In a great display of the efficiency of budget airlines our bags were on the belt waiting for us as we arrived in Vilnius. We were pretty much first off the plane with no queues at passport control either. This is our first stop, Lithuania and we’re going to see it’s capita, Vilnius in 34 hours. The Hotel Telecom Guest was our choice for the two nights we spent in Vilnius, capital of Lithuania. We got free wifi, a double room with a third bed and private bathroom as we ease ourselves into the $50 a day lark. Get current prices and availability now.
It started to rain not long after we arrived at the Hotel, which didn’t bode well for our whistle-stop tour. It was still raining in the morning, as we headed for a late breakfast. We screeched in just before 10am and fueling up on the 14 litas ($5.60) buffet breakfast.
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Out came the Hi Gear waterproof trousers and jackets – courtesy Go Outdoors from their budget range. Pack-a-mac-and-pants in not so many words. Fabulous gear, while we might have got a little warm after hiking more than 15km round the city, we were dry as a bone all day. Out too also came the baseball cap to keep the hood from falling into my eyes and horrors the first realization. We should have bought a backpack rain cover. Necessity was the mother of invention and the daypack lived inside Nige’s jacket for the day, because, yes it rained all day. Well, until we left dinner and headed home, just as the skies cleared and the city came out to play. We even trekked to Everst Base Camp with this gear! Check out pricing here.
History of Vilnius
So Vilnius and Lithuania. Independent in 1918, lost to the Soviets, then the Germans during World War Two, then it was the Soviets again. Lithuania became independent again in 1990. There are reminders throughout the city of the struggle this landlocked nation has had to escape Nazi’s and the Soviet machine.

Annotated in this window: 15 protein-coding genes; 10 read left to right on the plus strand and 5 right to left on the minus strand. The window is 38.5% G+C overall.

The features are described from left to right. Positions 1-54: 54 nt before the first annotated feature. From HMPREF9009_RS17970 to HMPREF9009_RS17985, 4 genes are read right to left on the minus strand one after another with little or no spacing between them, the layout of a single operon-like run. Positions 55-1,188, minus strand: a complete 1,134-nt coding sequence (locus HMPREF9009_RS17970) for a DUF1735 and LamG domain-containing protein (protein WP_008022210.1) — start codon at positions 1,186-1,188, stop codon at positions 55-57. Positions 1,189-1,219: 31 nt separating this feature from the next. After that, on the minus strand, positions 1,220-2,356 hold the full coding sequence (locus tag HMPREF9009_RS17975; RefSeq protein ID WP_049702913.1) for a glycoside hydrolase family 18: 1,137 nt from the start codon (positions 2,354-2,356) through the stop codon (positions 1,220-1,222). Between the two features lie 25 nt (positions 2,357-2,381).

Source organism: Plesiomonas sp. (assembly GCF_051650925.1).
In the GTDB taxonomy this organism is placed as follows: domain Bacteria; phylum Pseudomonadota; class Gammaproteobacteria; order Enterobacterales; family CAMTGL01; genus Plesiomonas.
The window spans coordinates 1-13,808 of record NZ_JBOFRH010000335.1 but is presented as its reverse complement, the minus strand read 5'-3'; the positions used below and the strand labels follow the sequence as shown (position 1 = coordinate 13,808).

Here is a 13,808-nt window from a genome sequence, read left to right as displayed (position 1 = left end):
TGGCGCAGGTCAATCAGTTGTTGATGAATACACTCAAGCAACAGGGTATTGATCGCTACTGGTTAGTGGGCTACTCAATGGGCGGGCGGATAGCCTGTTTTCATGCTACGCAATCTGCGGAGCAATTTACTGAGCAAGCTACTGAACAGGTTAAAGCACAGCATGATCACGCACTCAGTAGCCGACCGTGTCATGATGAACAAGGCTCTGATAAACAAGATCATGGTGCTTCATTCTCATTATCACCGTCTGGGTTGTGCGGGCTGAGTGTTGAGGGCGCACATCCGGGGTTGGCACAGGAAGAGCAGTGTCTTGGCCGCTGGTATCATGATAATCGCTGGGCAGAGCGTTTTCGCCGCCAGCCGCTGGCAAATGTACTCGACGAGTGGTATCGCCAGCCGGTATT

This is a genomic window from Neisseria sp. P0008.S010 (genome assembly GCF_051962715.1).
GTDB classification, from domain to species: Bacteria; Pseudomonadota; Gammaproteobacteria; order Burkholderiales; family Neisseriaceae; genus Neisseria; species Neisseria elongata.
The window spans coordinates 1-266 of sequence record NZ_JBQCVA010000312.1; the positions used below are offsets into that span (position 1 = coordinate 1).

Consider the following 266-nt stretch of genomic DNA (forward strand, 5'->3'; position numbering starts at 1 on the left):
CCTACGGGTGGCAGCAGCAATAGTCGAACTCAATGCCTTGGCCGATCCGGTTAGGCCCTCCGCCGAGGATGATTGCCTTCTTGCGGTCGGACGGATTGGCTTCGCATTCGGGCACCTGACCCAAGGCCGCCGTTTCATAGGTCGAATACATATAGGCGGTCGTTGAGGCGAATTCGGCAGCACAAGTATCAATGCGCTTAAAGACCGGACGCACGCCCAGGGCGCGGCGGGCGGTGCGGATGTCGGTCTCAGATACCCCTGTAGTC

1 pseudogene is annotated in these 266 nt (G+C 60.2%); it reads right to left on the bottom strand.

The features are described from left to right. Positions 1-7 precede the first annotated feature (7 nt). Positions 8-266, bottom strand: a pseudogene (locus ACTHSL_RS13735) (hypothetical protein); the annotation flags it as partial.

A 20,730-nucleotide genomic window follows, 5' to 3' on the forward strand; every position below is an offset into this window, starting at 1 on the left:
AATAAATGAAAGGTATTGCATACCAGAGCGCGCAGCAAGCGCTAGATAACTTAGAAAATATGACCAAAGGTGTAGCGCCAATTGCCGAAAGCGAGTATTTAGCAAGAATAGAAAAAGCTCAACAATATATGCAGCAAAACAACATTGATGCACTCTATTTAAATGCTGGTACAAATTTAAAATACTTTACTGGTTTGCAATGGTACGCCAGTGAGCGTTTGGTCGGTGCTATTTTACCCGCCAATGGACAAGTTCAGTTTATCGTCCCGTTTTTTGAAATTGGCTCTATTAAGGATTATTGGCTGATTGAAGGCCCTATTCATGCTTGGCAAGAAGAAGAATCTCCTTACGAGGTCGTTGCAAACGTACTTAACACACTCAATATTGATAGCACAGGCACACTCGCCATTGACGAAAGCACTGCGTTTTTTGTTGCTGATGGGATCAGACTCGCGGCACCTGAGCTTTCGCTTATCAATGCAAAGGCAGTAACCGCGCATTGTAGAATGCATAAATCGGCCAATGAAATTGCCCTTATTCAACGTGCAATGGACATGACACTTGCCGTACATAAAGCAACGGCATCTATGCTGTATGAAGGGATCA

The Vilnius Genocide Museum
Cataloging the history of communist overlords, of political prisoners, or executions, deportees and of the hundreds of thousands of deaths is the Genocide Museum.
It’s housed in the old KGB building. The organization which ran 6,000 agents in Lithuania as late as 1990. From the exhibition on two floors you’ll read of the history of the building. Here too are the details and difficulties of deportees and the deaths of partisans, independence fighters, political prisoners and ordinary people.
You’ll see photographs of those who died, laid in town squares as a deterrent to others. You’ll see a map that shows the scale of labor camps. Also documented are the challenges that those who were simply deported faced when they tried to return, decades later.
No more than 5% of Lithuanian Jews survived WWII. Children who were deported became assimilated with their new Russian schoolfriends and never returned.
Lithuania and World War II
Thousands were shot in the woods outside Lithuania. “His place of burial is unknown” is a constant that you’ll see throughout the museum. Venture downstairs to the prison in the basement and you’ll see the shiver-inducing padded cell. It’s a cell with 18 layers of paint – as guards sought to cover up writings and carvings from previous prisoners. There’s also a execution chamber, where nightly shootings were carried out. Step outside into the exercise yard and you’ll see small walled enclosures. No more than 20 feet long and15 feet wide , high walls and barbed wire over the top.
Ignore the crowds and the stampeding tour groups and you might just get a sense of the horrors that happened here.
Vilnius, though, is about much more than this stark reminder of her fight for freedom.